The Supreme Court split 4-4 in United States v. Texas on whether the President’s deferred action immigration program violates federal law. As a result, the Fifth Circuit’s nationwide temporary stay of the program remains in effect. Next, a trial court may rule on whether the program should be permanently stayed. Continue reading
It was a different crowd today at the Supreme Court. The number of children on the courthouse steps may have exceeded the number of adults, and the voices on the microphones were speaking English and Spanish.
United States v. Texas is about different things for different people. For some it is about keeping families together, for others executive overreach, and for about half of the states it is about “standing” to sue the federal government. Continue reading
In an already action packed term the Supreme Court has definitively secured this term’s place in history but agreeing to decide whether the President’s deferred action immigration program violates federal law or is unconstitutional. The Court will issue an opinion in United States v. Texas by the end of June 2016.
The Deferred Action for Parents of Americans (DAPA) program allows certain undocumented immigrants who have lived in the United States for five years and either came here as children or already have children who are U.S. citizens or permanent residents to lawfully stay and work temporarily in the United States. About 5 million people are affected.
Twenty six states sued the United States and won before the Fifth Circuit.
The Court will decide four legal issues in this case. Continue reading
This morning, the Supreme Court denied certiorari in Frederick County v. Santos, No. 13-706, a case involving whether local officials may arrest persons for immigration violations that we discussed here. See additional coverage from The Frederick News-Post here.
That is the question presented in SCOTUSblog’s Petition of the Day. The Fourth Circuit ruled in Santos v. Frederick County Bd. of Comm’rs, 725 F.3d 451 (4th Cir. 2013), that
absent express direction or authorization by federal statute or federal officials, state and local law enforcement officers may not detain or arrest an individual solely based on known or suspected civil violations of federal immigration law.
- C.F. v. New York City Department of Education, No. 11-5003 (Mar. 4, 2014) (plaintiffs are entitled to tuition reimbursement under the Individuals with Disabilities Education Act).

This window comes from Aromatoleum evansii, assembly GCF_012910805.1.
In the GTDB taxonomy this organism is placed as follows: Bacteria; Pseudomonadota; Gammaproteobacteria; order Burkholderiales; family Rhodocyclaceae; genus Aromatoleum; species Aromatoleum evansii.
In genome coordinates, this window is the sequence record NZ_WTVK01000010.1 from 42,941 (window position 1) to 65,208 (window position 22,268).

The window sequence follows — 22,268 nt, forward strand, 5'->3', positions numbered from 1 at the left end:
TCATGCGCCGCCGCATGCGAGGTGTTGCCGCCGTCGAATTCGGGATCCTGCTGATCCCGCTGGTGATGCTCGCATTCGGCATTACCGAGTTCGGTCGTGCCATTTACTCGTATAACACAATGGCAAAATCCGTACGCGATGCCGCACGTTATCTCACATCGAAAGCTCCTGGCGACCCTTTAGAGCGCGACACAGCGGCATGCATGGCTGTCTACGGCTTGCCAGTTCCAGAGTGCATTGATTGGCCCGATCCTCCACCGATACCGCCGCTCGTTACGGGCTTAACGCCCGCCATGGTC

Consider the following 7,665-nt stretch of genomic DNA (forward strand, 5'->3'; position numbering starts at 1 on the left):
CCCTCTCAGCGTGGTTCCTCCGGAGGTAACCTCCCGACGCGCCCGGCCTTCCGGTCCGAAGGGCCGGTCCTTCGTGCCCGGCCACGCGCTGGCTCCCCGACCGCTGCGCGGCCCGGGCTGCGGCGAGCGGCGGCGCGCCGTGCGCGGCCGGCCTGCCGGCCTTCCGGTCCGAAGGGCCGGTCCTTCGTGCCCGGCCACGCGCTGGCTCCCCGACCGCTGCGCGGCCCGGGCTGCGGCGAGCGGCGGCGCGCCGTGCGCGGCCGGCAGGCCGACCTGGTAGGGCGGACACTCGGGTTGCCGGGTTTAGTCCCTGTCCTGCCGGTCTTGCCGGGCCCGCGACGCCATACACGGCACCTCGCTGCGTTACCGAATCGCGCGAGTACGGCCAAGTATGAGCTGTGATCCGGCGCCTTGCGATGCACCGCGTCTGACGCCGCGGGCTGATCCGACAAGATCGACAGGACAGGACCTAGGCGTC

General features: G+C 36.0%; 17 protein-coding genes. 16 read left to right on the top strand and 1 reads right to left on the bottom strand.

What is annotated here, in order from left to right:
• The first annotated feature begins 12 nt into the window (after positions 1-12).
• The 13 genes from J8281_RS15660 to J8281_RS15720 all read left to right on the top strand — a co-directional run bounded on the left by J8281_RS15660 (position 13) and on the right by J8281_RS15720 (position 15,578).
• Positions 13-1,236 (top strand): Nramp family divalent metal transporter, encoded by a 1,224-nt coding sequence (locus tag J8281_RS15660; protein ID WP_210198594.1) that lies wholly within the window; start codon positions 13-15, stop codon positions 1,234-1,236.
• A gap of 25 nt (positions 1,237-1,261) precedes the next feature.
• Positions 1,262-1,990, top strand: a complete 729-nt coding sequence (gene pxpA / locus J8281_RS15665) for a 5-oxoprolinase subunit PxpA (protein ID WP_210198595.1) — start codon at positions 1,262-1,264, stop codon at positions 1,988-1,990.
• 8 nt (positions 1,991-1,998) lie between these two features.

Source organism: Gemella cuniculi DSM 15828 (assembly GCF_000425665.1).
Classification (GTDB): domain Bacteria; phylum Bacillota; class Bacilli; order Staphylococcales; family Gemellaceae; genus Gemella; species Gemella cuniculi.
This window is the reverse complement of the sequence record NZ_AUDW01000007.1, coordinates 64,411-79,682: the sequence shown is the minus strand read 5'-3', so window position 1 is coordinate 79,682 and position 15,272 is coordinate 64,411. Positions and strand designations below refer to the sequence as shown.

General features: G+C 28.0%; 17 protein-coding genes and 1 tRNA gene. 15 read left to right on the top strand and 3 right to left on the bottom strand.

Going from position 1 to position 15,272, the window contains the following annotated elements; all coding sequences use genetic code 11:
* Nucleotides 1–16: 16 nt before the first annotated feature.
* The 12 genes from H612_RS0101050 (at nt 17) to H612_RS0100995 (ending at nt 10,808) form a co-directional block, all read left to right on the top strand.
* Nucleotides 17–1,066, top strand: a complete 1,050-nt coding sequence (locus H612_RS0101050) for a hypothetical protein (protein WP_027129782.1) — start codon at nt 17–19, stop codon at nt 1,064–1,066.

Last year, this blog discussed three recent courts of appeals decisions involving local-housing regulations aimed at a person’s immigration status.
Both decisions had preempted local ordinances.
Happy New Year to all of our readers.
Last week was a slow one for the courts. The only significant action for local governments came from the Ninth Circuit:
- The court granted rehearing en banc in Valenzuela v. Maricopa County, No. 11-16847 (Jan. 2, 2014). The case involves the constitutionality of Arizona’s Proposition 100, which provides that Arizona state courts may not set bail “[f]or serious felony offenses as prescribed by the legislature if the person charged has entered or remained in the United States illegally and if the proof is evident or the presumption great as to the present charge.” A Ninth-Circuit panel had previously upheld the measure, over a dissent from Judge Fisher.
- The court decided Alliance for Property Rights v. City of Idaho Falls, No. 12-35800 (Dec. 31, 2013). The court determined that the City of Idaho Falls, Idaho, may not exercise eminent domain outside of the City’s limits for the purpose of constructing electric-transmission lines.
- The court also amended an earlier decision in Wagner v. Maricopa County, No. 10-15501 (Dec. 30, 2013), which concerned the reasonableness of jail officers’ search of a pretrial detainee.
Can a local government prohibit the leasing of housing to persons who entered the United States illegally?
Since June, three federal courts of appeals have tackled that difficult question—and reached different results.
The decisions present a range of perspectives on whether local housing ordinances “conflict” with federal law or intrude upon a “field” reserved to the federal government. They highlight the uncertain contours of the preemption doctrine—and demonstrate the risk facing any local government that regulates in this space.